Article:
JUL 00] WARWICK
DISTRICT COUNCIL NEWS
First Anniversary of Royal Reopening
Half a million people
have visited the attractions at Leamington’s historic Pump Rooms in
the year since it reopened.
Visitors these days
take a book, rather than take the waters, in the listed building that
reopened in three stages last summer.
The library, which
relocated from nearby Avenue Road, has brought in about 300,000
Some 130,000 have
gone in to the art gallery and 120,000 to the museum and the tourist
information centre, plus a few thousand in the assembly rooms.
Staff have just
celebrated the first anniversary of the first phase – the opening of
the cafe, tourist information centre and assembly rooms. The library
and art gallery opened in stages acorss August.
Jeff Watkin, heritage
and arts manager for Warwick District Council, said:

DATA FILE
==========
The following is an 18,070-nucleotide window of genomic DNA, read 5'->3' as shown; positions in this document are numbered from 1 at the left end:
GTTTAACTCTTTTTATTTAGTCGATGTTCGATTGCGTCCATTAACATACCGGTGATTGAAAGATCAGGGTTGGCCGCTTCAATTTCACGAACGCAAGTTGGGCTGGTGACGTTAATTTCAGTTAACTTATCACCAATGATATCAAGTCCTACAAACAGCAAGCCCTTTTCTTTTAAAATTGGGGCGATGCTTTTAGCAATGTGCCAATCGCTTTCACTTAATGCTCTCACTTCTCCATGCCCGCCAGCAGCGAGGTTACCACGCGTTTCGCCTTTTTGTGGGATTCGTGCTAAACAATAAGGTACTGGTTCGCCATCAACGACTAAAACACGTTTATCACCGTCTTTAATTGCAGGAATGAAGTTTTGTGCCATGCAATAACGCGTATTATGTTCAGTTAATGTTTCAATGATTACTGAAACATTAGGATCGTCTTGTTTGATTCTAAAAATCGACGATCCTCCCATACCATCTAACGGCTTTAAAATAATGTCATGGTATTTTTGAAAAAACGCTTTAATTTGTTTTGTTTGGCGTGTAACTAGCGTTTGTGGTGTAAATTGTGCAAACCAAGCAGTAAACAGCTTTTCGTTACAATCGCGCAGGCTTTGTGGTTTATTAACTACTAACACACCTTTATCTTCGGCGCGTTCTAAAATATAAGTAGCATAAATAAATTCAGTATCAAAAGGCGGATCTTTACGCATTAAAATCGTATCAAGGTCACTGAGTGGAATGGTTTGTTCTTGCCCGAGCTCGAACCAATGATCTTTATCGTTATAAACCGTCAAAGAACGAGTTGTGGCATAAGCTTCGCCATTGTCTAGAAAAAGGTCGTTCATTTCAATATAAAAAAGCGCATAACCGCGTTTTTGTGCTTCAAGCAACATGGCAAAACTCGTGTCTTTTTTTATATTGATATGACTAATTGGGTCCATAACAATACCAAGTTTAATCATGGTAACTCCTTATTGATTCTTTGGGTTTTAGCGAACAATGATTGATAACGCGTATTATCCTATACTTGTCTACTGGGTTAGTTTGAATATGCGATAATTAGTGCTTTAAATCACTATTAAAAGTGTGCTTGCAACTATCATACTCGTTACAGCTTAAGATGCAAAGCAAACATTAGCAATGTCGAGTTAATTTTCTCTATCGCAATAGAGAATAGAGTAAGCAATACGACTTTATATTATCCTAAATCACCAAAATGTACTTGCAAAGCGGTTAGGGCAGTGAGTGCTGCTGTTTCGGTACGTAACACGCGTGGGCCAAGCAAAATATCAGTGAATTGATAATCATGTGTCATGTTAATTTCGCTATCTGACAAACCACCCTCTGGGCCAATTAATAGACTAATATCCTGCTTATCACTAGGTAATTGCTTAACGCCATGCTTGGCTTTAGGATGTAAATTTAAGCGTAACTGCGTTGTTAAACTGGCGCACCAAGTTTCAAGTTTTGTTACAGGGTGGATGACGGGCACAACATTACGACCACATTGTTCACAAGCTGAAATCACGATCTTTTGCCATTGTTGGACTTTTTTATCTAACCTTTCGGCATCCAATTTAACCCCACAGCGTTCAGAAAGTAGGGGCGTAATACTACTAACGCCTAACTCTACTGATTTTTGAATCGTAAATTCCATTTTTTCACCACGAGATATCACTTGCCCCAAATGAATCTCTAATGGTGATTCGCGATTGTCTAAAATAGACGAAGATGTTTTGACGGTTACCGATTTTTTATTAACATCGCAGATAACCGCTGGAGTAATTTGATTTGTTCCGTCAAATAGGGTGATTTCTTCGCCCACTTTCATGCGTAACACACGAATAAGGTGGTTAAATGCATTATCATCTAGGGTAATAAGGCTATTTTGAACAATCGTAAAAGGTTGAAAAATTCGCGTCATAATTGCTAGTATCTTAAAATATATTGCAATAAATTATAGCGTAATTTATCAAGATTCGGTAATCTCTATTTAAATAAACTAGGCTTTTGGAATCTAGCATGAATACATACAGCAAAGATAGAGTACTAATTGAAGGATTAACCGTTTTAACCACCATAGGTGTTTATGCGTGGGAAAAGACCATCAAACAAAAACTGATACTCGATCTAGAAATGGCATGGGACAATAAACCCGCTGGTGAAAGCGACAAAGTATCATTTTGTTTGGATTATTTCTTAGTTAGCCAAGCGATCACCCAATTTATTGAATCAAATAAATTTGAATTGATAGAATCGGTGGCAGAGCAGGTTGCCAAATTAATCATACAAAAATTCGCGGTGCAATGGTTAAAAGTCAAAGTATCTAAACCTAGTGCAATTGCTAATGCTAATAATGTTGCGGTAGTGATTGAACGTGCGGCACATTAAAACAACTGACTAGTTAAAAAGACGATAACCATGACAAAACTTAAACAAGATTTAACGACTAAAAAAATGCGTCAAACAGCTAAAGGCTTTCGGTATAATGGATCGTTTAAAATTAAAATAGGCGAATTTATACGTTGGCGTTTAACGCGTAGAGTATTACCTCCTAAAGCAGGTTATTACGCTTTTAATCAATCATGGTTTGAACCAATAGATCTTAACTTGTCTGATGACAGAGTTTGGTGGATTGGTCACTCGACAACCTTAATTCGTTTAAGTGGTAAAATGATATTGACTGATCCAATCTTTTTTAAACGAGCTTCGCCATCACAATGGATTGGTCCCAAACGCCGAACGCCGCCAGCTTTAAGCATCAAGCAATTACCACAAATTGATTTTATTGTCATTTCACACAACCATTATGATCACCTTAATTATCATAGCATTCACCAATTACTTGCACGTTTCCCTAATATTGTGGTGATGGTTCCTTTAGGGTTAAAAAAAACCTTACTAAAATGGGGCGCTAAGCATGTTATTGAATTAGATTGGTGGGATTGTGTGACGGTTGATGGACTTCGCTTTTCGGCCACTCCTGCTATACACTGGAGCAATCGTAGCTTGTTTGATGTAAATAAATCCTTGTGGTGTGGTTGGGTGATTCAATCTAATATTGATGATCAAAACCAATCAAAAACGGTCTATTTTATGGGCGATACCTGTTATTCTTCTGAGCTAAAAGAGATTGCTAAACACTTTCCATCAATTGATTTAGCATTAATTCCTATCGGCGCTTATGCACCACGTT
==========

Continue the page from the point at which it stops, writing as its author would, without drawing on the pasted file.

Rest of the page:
are better than we could have hoped for. They are certainly at the
top end of figures we were thinking about.
“People who have
come have said very complimentary things, and Leamington people seem
very proud of it.
“We have visitors
from across the world and local people bringing family and visitors
to have a look.”
It may have a bitter
taste, but some try the Spa water, which is fed from an underground
pipe - and a reminder of the building’s original purpose.
The water was
‘off-line’ for some time after flooding in Leamington, but
visitors can once again decide for themselves on the merits of the
claims about its ability to heal.
The supply is now
monitored weekly by the council’s own environmental staff, who
can’t improve its taste, but they do ensure it is safe to drink.
The museum recounts a
lot of the history of the town and the Spa water, and tells of the
figures responsible for the rapid growth of the former Leamington
Priors into Royal Leamington Spa in the last century.
Opened in 1814 as the
Royal Pump Rooms and Bath, the building on the banks of the River Leam
became famous for its waters.
Facilities were added
over the years, with a Turkish bath and later a swimming pool, which
was in use until 11 years ago. The
building was decaying and was closed by Warwick District Council that
A bid for lottery
funding failed, and a £7 million rescue package was put together by
the council so the building could live on as a library and art